Today is the day we should start living our faith.  Some one might say Father C. I struggle constantly with trying to be humble.  My first response would be, don’t we all!  Who here doesn’t struggle with humility?  How do we learn how to be humble so that we can live out our vocations?with the Lord in prayer?  Here is a suggestion, take a holy hour over there in the chapel at least once a week as you know we are always looking for people to take an hour.  It’s perfectly quiet and you have the opportunity to place yourselves in the presence of Almighty God.  You can talk to Him privately in prayer or if you have nothing to say at the moment you could simply sit staring up at Him and let Him stare back loving at you.  There is no better way to learn humility than that my brothers and sisters…no better way to learn than at the foot of the Master.   Prayer before the Lord also helps us in living out our true vocations.  It is there where we have the opportunity to gain spiritual strength, guidance and lasting peace.  Seek my brothers and sisters the Lord and let Him guide you!

Blessed are the poor in spirit; the kingdom of God is theirs!  Consider your vocations my brothers and sisters…may we always seek to do the Lord’s will!

Homily for Friday of the Third Week of Ordinary Time the Memorial of Saint Thomas Aquinas

Listen to these words from the first reading, “do not throw away your confidence; it will have great recompense. You need endurance to do the will of God and receive what he has promised.” Two words we should focus on are the words “confidence” and “endurance.”

When it comes to our faith we should remain confident that God hears and answers our prayers. Perhaps not the way would like but He does indeed hear and answer them. Endurance comes in because when we live our faith it comes with a price and the price is the cross. Carrying the cross is not easy therefore we need to condition ourselves to carry them. How do we condition ourselves? That happens when we place our complete faith and trust in God. Keep focused…keep working on building your relationship with God through prayer…these are ways in which we not only build up our confidence in our Lord’s power but also builds up endurance within ourselves to embrace those crosses of life and carry them so that we may reach our final destination.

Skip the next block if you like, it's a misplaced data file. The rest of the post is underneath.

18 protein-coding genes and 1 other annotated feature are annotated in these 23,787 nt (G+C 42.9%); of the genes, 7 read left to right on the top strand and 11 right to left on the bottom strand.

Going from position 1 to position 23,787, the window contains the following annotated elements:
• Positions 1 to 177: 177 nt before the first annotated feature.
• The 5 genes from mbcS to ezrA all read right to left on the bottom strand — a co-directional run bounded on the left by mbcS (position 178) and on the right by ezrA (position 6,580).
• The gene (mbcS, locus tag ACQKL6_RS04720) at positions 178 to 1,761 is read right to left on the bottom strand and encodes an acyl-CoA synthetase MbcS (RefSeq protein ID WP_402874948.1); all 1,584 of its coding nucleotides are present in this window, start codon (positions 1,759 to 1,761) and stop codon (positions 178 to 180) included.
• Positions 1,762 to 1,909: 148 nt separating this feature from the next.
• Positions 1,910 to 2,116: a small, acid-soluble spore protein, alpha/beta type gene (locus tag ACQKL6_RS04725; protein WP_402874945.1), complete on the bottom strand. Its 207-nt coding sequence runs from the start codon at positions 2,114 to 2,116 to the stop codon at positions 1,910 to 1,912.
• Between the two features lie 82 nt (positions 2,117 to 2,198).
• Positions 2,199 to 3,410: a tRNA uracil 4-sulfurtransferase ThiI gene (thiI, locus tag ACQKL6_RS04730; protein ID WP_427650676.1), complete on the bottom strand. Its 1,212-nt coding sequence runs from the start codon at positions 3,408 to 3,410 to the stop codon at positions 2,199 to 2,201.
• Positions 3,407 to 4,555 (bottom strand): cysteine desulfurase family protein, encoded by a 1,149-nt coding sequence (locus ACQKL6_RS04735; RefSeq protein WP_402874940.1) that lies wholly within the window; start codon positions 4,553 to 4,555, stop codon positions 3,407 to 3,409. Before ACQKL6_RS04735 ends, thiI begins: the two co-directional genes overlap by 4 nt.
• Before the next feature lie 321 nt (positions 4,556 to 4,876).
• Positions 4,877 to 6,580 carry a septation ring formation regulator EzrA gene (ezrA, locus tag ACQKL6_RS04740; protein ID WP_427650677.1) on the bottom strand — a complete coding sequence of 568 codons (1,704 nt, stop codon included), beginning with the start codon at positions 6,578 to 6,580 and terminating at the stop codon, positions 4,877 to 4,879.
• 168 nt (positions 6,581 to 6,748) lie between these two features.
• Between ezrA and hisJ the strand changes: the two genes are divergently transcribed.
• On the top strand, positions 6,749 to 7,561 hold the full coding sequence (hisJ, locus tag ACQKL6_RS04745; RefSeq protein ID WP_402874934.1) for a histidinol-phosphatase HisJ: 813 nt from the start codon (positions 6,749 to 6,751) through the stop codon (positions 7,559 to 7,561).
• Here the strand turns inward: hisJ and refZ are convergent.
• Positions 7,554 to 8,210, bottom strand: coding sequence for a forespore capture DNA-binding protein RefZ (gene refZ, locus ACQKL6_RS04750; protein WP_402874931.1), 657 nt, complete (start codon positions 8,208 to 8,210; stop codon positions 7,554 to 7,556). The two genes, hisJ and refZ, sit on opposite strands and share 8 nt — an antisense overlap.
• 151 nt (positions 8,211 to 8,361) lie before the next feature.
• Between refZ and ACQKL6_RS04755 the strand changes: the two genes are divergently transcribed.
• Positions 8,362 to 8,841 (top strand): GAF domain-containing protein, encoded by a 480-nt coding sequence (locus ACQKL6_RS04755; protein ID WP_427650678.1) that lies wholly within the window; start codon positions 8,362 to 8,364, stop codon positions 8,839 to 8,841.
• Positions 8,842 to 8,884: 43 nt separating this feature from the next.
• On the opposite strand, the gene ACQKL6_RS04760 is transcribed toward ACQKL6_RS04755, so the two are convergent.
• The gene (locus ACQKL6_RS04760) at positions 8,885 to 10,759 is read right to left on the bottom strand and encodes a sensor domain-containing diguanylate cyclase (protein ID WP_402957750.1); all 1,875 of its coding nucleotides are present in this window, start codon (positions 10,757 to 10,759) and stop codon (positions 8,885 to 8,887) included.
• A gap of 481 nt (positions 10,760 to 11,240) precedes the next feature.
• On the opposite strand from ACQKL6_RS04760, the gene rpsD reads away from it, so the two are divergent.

Remember my brothers and sisters that the salvation of the just comes from the Lord. Keep your eyes focused on the Lord and not only will you build your confidence in Him but you will also grow in endurance to carry those crosses which ultimately lead to our salvation.

Homily for Thursday of the Third Week of Ordinary Time…the Memorial of Saint Angela Merici

My brothers and sisters in Christ today we seek the Lord through living lives of love and good deeds. Every time we keep ourselves focused on the Lord our lamps are refueled and the light that is within each one of us gets brighter.

Our challenge today is to keep our hearts and minds focused on the Lord. Today’s saint Angela Merici was orphaned at the age of ten. She would go on to found the Ursulines, which was the first teaching order especially to young girls. Her mission was to re-evangelize families through the education of future wives and mothers. May we follow her example by helping others get to know our Lord so that His light may sign ever brighter in the world!

Images from the March for Life

Yesterday hundreds of thousands of individuals gathered in our nations capital to give witness to the sanctity of human life.  Our parish took down a bus of around fifty people who braved the cold for several hours to stand with people from across the country.  May we all stand up for the right of life not only in our witness in events such as these but also through our prayers. 




Saturday, January 22, 2011

Homily for the Feast of the Conversion of Saint Paul

Only a day after many people gave a peaceful prayerful witness for life in Washington D.C. and others prayed at home for the protection of the unborn we gather back here to together to commemorate the conversion of Saint Paul. The feast of the conversion of Saint Paul is one of hope, especially for us sinners. At the same time however, it is one that carries a clear message and that is we are never to write anyone off. Everyone can change and that is what we must keep in mind.

Saint Paul was a persecutor of Christians causing the death of many of them. Yet with God’s divine grace he was able to change. Food for thought how many of us write people off for less? In my experience I have known people who have been written off by family members and friends because of some of the things they struggle with. Even these individuals can have a change of heart; all they need is to be shown the love of Jesus Christ. Our call today is for each of us not only to recognize our sinfulness but also to show others the love and mercy of our Lord and Savior. While at times it is not easy with God’s divine grace it is very much possible!